Mike is OUT.
Mike is OUT. City of Seattle

This month's record-breaking snow couldn't stop the City Council election from continuing to heat up. Here's the latest news in the race for the 2019 City Council.

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O'Brien Bails: Mike O’Brien told reporters on Wednesday that he will not seek reelection to his Ballard City Council seat. O’Brien has sat on the council for ten years and had become one of the most liberal members of the council, frequently spearheading progressive legislation like Seattle’s $15 minimum wage, attempting to block the piece of shit Alaskan Way Viaduct tunnel, trying to help Uber and Lyft drivers unionize, was one of the original sponsors of the head tax, opposing Seattle’s new youth jail, blocking (after first supporting) the expensive new North Precinct police station, and a bunch of other stuff during his ten years on the council.

His advocacy drew opponents, especially from certain very vocal corners of Ballard. It’s not clear how many O’Brien haters were out there—apparently enough for O’Brien to worry about his reelection chances—but his antagonists were certainly loud. They raged against him on online message boards like Nextdoor and the Safe Seattle Facebook group, a corner of social media that is home to some of Seattle’s most malicious ideas. And they didn’t leave their criticism online. O’Brien has been shouted down at public meetings and was even once physically thrown out of a party at the celebrating the Ballard Nordic Museum, supposedly because of his support for a bike path.

Then there were three: O’Brien’s departure means that now a majority of the City Council’s incumbents up for reelection are stepping down and there’s now an open seat in Ballard. Who’s the frontrunner to replace O’Brien? Is it the doctor in Fremont who recently got fired from his job running a state healthcare exchange? A former advisor to Councilmember Sally Bagshaw? Anti-density advocate Jon Lisbin? My colleague Katie Herzog described Lisbin as a NIMBY because of Seattle Fair Growth group’s fight against the city’s plan to upzone certain parts of the city, but Herzog tells me Lisbin clarified that he is not a NIMBY (Not In My Backyard), he’s a SIMBY (Sometimes In My Backyard). Ok Jon. We’ll see if a real frontrunner announces next week as the dust settles from O’Brien’s departure.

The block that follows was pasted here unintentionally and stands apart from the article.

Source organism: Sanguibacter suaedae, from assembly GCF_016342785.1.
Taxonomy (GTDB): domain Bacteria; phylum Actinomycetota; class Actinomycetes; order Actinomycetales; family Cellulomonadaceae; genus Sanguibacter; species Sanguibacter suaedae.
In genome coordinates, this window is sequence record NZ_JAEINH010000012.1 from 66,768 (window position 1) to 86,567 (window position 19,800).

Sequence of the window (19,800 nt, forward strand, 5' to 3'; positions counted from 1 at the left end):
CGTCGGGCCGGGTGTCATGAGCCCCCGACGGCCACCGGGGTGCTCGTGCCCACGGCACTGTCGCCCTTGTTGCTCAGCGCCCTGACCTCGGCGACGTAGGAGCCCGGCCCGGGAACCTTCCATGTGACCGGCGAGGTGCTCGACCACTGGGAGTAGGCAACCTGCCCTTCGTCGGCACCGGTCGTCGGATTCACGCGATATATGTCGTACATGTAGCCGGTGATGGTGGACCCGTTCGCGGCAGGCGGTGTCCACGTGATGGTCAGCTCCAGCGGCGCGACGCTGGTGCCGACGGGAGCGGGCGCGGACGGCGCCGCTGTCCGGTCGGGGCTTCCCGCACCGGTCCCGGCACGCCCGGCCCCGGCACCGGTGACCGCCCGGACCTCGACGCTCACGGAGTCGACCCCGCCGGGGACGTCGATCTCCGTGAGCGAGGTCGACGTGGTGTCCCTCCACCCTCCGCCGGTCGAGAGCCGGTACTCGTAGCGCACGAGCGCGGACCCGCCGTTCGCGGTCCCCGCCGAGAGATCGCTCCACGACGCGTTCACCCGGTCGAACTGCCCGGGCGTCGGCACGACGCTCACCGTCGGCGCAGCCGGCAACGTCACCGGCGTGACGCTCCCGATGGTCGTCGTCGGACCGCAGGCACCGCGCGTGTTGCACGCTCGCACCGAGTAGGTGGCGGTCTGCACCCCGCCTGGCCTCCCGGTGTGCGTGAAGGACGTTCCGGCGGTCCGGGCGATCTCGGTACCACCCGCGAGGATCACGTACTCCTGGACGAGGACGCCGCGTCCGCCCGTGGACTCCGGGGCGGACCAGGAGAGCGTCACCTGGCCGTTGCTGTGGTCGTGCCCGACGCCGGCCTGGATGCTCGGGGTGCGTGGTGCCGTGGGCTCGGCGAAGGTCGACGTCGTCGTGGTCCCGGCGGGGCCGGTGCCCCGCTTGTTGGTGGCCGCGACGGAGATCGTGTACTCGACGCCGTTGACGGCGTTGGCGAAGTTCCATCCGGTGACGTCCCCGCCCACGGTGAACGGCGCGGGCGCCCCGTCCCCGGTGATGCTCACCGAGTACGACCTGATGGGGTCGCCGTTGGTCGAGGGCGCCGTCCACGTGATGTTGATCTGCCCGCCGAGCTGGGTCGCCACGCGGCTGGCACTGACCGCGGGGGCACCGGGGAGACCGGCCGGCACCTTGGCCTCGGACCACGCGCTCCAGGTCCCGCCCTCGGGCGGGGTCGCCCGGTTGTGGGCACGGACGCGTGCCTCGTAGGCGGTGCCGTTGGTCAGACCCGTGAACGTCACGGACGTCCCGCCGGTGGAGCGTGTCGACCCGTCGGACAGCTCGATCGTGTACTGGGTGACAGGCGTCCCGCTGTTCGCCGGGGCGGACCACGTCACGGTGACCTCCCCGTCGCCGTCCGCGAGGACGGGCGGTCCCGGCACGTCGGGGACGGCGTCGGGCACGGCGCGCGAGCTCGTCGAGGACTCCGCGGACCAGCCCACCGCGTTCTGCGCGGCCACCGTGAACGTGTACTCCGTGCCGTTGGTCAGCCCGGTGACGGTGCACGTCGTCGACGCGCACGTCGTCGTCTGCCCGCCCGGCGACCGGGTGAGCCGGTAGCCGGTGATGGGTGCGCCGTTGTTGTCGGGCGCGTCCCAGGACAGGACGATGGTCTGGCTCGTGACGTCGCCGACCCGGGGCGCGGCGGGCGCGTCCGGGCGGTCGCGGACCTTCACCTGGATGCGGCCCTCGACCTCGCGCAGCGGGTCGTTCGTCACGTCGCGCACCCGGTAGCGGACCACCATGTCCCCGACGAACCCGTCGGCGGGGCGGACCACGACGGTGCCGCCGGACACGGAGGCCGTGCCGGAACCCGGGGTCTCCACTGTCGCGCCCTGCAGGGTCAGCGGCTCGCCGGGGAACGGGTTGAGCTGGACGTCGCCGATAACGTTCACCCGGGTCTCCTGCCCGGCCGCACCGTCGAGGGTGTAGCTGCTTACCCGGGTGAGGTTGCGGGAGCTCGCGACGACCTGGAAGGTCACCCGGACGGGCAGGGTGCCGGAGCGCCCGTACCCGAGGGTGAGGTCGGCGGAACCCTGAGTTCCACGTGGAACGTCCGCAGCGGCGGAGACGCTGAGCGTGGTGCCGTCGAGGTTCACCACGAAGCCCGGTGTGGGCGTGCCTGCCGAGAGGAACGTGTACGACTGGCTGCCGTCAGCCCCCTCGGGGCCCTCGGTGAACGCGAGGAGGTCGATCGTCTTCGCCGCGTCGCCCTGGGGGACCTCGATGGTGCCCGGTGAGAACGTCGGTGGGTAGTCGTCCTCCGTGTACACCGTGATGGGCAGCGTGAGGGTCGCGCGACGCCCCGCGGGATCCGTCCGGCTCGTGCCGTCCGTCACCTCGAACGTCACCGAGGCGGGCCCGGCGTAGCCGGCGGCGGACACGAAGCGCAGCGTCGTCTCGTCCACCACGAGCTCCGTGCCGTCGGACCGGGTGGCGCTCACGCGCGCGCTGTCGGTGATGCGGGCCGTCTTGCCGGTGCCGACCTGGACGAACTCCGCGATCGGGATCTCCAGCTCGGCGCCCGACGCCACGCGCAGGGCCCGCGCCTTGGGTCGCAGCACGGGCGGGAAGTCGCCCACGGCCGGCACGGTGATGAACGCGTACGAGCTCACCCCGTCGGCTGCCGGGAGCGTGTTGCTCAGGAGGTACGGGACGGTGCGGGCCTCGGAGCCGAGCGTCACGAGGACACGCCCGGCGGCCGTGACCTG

Is Seattle ready to vote for a spy? Nicole Brodeur of the Times caught up with Naveed Jamali, the self-described double-agent running for City Council in District 7, which includes downtown, Queen Anne, and Magnolia. Jamali told Brodeur a story about his rendezvous with a Russian spy that ended with him at an undisclosed Hooters location. I’m not sure what the moral of the story was but, in Jamali’s reasoning, the FBI trusting Jamali means Seattle voters can trust Jamali.

I am very dubious of anyone who describes themselves as a “former double agent” on their Twitter bio, but then I received an e-mail from Jamali a while back trying to set up an interview. I was curious so, three minutes after receiving his e-mail, I replied and tried to set up a time to chat. But I then received an immediate reply saying Jamali’s e-mail address was undeliverable. He has a vanishing e-mail address, he must be a spy! Jamali, if you’re out there honk twice and we’ll meet at Holy Mountain.

Democracy Vouchers are on their way! The city’s groundbreaking public campaign financing program is sending your vouchers to you in the mail right now. Every registered voter in Seattle gets four $25 vouchers that they can donate to anyone running for City Council that has qualified for the program. Look for your vouchers in the mail or wait till the end of the month when the Democracy Voucher Program’s website goes live.

Ami Nguyen talks to Rich Smith: Rich chatted with Ami at Cortona Café about why she thinks voters should pick her over Councilmember Kshama Sawant to represent Capitol Hill. She’s a public defender (cool) that has a lot of progressive policy ideas (Great) and has lived in Seattle since 2016 (Wait what?). We’ll see if District 3 has an appetite for electing someone who has lived in the district for less time than the Capitol Hill Light Rail Station.